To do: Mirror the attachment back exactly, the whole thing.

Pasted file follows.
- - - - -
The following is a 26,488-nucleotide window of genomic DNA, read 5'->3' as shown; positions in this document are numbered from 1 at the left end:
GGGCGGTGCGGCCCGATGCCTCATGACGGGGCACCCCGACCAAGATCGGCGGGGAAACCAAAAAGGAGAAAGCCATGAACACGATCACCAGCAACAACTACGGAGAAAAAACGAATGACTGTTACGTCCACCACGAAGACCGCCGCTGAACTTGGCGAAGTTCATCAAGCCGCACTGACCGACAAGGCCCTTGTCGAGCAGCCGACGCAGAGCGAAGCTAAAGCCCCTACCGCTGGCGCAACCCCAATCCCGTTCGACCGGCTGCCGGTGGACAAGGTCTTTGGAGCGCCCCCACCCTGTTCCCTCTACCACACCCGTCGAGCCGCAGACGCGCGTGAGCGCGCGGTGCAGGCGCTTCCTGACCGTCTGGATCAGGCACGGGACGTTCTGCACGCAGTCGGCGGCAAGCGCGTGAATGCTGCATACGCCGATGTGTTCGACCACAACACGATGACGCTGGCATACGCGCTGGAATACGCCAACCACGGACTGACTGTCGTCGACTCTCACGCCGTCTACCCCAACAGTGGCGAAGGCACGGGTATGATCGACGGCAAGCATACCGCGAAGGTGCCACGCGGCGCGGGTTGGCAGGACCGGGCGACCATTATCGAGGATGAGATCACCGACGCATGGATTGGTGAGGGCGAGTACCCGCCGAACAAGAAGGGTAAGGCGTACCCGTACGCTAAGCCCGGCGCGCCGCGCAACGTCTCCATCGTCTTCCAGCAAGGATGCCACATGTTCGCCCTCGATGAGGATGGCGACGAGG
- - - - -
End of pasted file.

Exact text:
The following is a 26,488-nucleotide window of genomic DNA, read 5'->3' as shown; positions in this document are numbered from 1 at the left end:
GGGCGGTGCGGCCCGATGCCTCATGACGGGGCACCCCGACCAAGATCGGCGGGGAAACCAAAAAGGAGAAAGCCATGAACACGATCACCAGCAACAACTACGGAGAAAAAACGAATGACTGTTACGTCCACCACGAAGACCGCCGCTGAACTTGGCGAAGTTCATCAAGCCGCACTGACCGACAAGGCCCTTGTCGAGCAGCCGACGCAGAGCGAAGCTAAAGCCCCTACCGCTGGCGCAACCCCAATCCCGTTCGACCGGCTGCCGGTGGACAAGGTCTTTGGAGCGCCCCCACCCTGTTCCCTCTACCACACCCGTCGAGCCGCAGACGCGCGTGAGCGCGCGGTGCAGGCGCTTCCTGACCGTCTGGATCAGGCACGGGACGTTCTGCACGCAGTCGGCGGCAAGCGCGTGAATGCTGCATACGCCGATGTGTTCGACCACAACACGATGACGCTGGCATACGCGCTGGAATACGCCAACCACGGACTGACTGTCGTCGACTCTCACGCCGTCTACCCCAACAGTGGCGAAGGCACGGGTATGATCGACGGCAAGCATACCGCGAAGGTGCCACGCGGCGCGGGTTGGCAGGACCGGGCGACCATTATCGAGGATGAGATCACCGACGCATGGATTGGTGAGGGCGAGTACCCGCCGAACAAGAAGGGTAAGGCGTACCCGTACGCTAAGCCCGGCGCGCCGCGCAACGTCTCCATCGTCTTCCAGCAAGGATGCCACATGTTCGCCCTCGATGAGGATGGCGACGAGG